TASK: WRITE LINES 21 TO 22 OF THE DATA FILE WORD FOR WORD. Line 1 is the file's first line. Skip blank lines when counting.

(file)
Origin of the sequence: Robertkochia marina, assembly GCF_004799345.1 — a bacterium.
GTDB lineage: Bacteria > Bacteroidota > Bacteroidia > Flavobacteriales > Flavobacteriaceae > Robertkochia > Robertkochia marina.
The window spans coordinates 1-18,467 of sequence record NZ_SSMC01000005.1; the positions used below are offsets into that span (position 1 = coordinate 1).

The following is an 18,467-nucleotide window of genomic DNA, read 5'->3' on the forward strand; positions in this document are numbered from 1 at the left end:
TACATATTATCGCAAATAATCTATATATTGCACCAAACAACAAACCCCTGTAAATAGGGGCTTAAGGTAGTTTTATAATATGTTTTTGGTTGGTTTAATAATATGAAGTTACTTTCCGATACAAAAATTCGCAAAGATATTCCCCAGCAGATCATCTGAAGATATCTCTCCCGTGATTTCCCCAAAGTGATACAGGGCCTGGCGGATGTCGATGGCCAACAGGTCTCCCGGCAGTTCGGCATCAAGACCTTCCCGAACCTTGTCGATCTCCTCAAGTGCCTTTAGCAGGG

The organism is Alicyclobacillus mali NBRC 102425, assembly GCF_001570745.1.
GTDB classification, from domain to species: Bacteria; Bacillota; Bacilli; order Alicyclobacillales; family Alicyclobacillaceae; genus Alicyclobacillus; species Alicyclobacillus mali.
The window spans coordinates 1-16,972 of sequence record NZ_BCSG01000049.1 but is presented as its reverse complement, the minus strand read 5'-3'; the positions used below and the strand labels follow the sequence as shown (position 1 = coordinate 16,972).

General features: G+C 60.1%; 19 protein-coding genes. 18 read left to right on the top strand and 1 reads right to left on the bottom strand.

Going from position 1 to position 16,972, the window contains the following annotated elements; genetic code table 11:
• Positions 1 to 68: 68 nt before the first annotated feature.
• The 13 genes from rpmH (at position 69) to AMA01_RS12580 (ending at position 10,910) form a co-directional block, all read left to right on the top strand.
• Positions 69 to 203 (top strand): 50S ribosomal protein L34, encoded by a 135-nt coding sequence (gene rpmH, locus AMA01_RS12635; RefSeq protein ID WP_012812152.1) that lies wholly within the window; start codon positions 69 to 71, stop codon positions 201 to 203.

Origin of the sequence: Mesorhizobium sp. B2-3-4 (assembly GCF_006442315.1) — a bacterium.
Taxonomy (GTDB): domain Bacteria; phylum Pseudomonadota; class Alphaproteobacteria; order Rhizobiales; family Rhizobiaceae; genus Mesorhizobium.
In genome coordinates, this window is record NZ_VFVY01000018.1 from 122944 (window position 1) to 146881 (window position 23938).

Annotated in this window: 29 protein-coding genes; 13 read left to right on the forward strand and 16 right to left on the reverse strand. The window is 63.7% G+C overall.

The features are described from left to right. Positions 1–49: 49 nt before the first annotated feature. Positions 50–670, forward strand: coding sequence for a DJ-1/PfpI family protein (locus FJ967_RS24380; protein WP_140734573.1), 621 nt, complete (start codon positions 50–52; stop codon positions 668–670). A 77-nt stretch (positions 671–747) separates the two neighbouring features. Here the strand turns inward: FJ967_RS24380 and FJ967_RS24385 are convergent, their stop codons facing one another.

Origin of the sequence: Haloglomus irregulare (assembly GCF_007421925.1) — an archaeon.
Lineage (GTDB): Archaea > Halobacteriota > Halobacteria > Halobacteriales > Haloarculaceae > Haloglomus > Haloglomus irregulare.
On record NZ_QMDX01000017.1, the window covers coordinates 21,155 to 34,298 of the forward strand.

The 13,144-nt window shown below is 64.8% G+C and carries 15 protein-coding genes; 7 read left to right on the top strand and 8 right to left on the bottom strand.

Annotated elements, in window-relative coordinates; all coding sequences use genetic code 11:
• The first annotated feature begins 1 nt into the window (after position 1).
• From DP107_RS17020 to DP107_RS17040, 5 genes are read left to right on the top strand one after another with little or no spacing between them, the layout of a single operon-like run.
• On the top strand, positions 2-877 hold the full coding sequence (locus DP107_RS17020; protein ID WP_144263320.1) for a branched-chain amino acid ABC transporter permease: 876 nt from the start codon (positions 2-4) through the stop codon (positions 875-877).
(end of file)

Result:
On record NZ_QMDX01000017.1, the window covers coordinates 21,155 to 34,298 of the forward strand.

The 13,144-nt window shown below is 64.8% G+C and carries 15 protein-coding genes; 7 read left to right on the top strand and 8 right to left on the bottom strand.